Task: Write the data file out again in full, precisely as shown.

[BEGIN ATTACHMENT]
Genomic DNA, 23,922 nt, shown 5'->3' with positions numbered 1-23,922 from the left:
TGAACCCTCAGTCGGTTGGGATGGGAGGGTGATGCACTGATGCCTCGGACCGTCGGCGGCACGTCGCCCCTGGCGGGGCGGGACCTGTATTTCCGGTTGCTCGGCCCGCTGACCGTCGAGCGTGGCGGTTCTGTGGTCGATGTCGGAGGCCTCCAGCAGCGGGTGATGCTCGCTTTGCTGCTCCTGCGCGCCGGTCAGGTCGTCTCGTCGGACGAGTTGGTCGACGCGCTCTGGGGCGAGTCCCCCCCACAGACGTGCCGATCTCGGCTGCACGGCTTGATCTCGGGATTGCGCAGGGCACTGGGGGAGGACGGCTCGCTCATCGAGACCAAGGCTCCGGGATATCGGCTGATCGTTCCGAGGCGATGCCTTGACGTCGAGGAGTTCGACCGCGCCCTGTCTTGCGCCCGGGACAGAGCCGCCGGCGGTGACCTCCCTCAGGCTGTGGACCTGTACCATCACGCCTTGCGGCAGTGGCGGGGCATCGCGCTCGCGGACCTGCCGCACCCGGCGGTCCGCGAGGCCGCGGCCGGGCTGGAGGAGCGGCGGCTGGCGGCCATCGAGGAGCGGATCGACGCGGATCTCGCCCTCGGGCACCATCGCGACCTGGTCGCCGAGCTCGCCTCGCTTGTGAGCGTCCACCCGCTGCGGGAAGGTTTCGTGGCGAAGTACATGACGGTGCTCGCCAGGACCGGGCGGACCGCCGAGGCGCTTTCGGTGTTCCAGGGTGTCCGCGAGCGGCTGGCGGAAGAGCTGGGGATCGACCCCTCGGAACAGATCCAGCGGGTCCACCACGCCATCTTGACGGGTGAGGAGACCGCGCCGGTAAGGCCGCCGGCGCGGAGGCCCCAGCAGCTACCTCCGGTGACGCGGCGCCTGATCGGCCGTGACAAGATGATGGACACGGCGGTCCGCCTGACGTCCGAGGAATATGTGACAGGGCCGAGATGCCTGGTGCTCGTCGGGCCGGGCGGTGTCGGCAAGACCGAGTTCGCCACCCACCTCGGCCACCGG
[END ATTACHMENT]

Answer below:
Genomic DNA, 23,922 nt, shown 5'->3' with positions numbered 1-23,922 from the left:
TGAACCCTCAGTCGGTTGGGATGGGAGGGTGATGCACTGATGCCTCGGACCGTCGGCGGCACGTCGCCCCTGGCGGGGCGGGACCTGTATTTCCGGTTGCTCGGCCCGCTGACCGTCGAGCGTGGCGGTTCTGTGGTCGATGTCGGAGGCCTCCAGCAGCGGGTGATGCTCGCTTTGCTGCTCCTGCGCGCCGGTCAGGTCGTCTCGTCGGACGAGTTGGTCGACGCGCTCTGGGGCGAGTCCCCCCCACAGACGTGCCGATCTCGGCTGCACGGCTTGATCTCGGGATTGCGCAGGGCACTGGGGGAGGACGGCTCGCTCATCGAGACCAAGGCTCCGGGATATCGGCTGATCGTTCCGAGGCGATGCCTTGACGTCGAGGAGTTCGACCGCGCCCTGTCTTGCGCCCGGGACAGAGCCGCCGGCGGTGACCTCCCTCAGGCTGTGGACCTGTACCATCACGCCTTGCGGCAGTGGCGGGGCATCGCGCTCGCGGACCTGCCGCACCCGGCGGTCCGCGAGGCCGCGGCCGGGCTGGAGGAGCGGCGGCTGGCGGCCATCGAGGAGCGGATCGACGCGGATCTCGCCCTCGGGCACCATCGCGACCTGGTCGCCGAGCTCGCCTCGCTTGTGAGCGTCCACCCGCTGCGGGAAGGTTTCGTGGCGAAGTACATGACGGTGCTCGCCAGGACCGGGCGGACCGCCGAGGCGCTTTCGGTGTTCCAGGGTGTCCGCGAGCGGCTGGCGGAAGAGCTGGGGATCGACCCCTCGGAACAGATCCAGCGGGTCCACCACGCCATCTTGACGGGTGAGGAGACCGCGCCGGTAAGGCCGCCGGCGCGGAGGCCCCAGCAGCTACCTCCGGTGACGCGGCGCCTGATCGGCCGTGACAAGATGATGGACACGGCGGTCCGCCTGACGTCCGAGGAATATGTGACAGGGCCGAGATGCCTGGTGCTCGTCGGGCCGGGCGGTGTCGGCAAGACCGAGTTCGCCACCCACCTCGGCCACCGG